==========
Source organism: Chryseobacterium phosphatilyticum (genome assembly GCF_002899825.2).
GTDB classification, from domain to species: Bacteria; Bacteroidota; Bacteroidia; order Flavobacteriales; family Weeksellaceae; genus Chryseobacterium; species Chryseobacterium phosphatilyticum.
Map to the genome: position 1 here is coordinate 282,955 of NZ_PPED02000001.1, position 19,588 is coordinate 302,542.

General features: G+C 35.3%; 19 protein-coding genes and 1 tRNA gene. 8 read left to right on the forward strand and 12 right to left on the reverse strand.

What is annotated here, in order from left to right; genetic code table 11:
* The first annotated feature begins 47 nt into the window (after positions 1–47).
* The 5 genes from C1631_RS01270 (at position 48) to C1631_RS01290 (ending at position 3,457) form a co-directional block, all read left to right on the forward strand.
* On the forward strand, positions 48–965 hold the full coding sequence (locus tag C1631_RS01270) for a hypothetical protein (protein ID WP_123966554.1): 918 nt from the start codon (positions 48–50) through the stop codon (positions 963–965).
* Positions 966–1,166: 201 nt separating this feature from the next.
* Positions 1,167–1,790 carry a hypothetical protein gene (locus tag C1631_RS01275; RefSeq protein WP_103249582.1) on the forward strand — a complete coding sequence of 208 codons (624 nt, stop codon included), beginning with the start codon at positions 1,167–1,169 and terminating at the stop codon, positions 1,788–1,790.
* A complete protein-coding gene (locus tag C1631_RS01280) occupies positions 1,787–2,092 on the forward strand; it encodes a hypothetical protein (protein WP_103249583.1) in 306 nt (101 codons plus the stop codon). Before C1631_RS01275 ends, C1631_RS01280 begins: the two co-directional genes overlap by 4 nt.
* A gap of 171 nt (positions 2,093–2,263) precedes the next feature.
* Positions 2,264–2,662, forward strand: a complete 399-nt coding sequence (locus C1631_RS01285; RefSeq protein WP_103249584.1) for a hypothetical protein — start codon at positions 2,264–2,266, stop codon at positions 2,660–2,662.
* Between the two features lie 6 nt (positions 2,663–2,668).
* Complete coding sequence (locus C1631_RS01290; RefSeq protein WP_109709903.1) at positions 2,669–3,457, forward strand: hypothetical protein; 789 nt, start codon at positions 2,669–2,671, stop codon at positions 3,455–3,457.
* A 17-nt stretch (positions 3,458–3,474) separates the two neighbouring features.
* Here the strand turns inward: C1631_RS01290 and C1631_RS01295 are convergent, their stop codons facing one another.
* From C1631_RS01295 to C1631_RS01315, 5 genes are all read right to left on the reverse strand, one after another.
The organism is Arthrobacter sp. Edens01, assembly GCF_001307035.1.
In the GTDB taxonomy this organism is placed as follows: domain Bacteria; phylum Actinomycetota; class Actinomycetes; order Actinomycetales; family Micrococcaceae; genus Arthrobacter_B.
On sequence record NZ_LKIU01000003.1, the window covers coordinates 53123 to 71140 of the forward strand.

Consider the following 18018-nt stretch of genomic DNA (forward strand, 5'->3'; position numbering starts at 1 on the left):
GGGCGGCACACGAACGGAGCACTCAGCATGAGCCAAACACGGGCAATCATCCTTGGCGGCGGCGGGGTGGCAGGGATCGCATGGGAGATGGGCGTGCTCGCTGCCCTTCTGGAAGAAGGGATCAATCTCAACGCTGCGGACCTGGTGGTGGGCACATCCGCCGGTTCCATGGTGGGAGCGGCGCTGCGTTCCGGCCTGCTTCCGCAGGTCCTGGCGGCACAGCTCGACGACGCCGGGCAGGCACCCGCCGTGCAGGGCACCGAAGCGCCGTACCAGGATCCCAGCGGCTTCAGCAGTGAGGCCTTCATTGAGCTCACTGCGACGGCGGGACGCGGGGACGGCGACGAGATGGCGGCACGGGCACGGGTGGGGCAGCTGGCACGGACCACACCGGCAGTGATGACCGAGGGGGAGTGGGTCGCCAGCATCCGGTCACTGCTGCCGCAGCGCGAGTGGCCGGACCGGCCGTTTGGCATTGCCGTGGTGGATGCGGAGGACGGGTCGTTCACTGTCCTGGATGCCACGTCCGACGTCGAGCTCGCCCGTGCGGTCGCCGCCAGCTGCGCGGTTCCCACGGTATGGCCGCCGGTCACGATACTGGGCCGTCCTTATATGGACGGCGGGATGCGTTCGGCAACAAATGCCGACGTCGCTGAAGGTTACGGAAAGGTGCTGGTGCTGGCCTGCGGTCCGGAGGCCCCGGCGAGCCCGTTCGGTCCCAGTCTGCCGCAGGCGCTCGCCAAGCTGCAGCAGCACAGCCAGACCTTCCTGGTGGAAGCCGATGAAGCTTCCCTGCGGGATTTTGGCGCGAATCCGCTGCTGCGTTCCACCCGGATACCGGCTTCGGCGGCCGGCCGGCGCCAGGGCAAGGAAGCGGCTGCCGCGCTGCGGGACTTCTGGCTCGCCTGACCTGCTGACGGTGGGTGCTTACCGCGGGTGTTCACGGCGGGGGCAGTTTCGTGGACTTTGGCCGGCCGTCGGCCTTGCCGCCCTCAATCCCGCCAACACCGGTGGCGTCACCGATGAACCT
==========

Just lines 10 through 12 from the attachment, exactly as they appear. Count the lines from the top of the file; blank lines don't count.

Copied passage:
* Positions 1,167–1,790 carry a hypothetical protein gene (locus tag C1631_RS01275; RefSeq protein WP_103249582.1) on the forward strand — a complete coding sequence of 208 codons (624 nt, stop codon included), beginning with the start codon at positions 1,167–1,169 and terminating at the stop codon, positions 1,788–1,790.
* A complete protein-coding gene (locus tag C1631_RS01280) occupies positions 1,787–2,092 on the forward strand; it encodes a hypothetical protein (protein WP_103249583.1) in 306 nt (101 codons plus the stop codon). Before C1631_RS01275 ends, C1631_RS01280 begins: the two co-directional genes overlap by 4 nt.
* A gap of 171 nt (positions 2,093–2,263) precedes the next feature.